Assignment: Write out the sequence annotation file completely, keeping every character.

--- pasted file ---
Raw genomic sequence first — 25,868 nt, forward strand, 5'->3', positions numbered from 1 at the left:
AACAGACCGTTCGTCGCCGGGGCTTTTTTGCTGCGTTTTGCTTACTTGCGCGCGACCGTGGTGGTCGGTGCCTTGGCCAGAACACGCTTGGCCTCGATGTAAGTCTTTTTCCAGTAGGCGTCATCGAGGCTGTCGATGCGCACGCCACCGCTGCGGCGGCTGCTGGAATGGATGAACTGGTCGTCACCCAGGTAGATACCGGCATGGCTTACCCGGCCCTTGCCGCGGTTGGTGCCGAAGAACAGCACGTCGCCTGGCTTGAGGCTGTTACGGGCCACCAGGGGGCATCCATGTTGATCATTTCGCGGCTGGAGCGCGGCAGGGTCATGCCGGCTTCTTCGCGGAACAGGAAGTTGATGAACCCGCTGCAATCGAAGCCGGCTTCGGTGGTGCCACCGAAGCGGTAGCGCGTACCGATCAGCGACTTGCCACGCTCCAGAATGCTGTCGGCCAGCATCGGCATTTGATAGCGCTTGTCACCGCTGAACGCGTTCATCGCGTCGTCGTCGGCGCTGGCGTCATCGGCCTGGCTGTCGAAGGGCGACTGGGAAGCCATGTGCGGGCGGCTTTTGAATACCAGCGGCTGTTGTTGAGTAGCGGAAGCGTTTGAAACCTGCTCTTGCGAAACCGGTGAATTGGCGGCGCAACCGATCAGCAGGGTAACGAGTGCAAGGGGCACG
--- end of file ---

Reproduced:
Raw genomic sequence first — 25,868 nt, forward strand, 5'->3', positions numbered from 1 at the left:
AACAGACCGTTCGTCGCCGGGGCTTTTTTGCTGCGTTTTGCTTACTTGCGCGCGACCGTGGTGGTCGGTGCCTTGGCCAGAACACGCTTGGCCTCGATGTAAGTCTTTTTCCAGTAGGCGTCATCGAGGCTGTCGATGCGCACGCCACCGCTGCGGCGGCTGCTGGAATGGATGAACTGGTCGTCACCCAGGTAGATACCGGCATGGCTTACCCGGCCCTTGCCGCGGTTGGTGCCGAAGAACAGCACGTCGCCTGGCTTGAGGCTGTTACGGGCCACCAGGGGGCATCCATGTTGATCATTTCGCGGCTGGAGCGCGGCAGGGTCATGCCGGCTTCTTCGCGGAACAGGAAGTTGATGAACCCGCTGCAATCGAAGCCGGCTTCGGTGGTGCCACCGAAGCGGTAGCGCGTACCGATCAGCGACTTGCCACGCTCCAGAATGCTGTCGGCCAGCATCGGCATTTGATAGCGCTTGTCACCGCTGAACGCGTTCATCGCGTCGTCGTCGGCGCTGGCGTCATCGGCCTGGCTGTCGAAGGGCGACTGGGAAGCCATGTGCGGGCGGCTTTTGAATACCAGCGGCTGTTGTTGAGTAGCGGAAGCGTTTGAAACCTGCTCTTGCGAAACCGGTGAATTGGCGGCGCAACCGATCAGCAGGGTAACGAGTGCAAGGGGCACG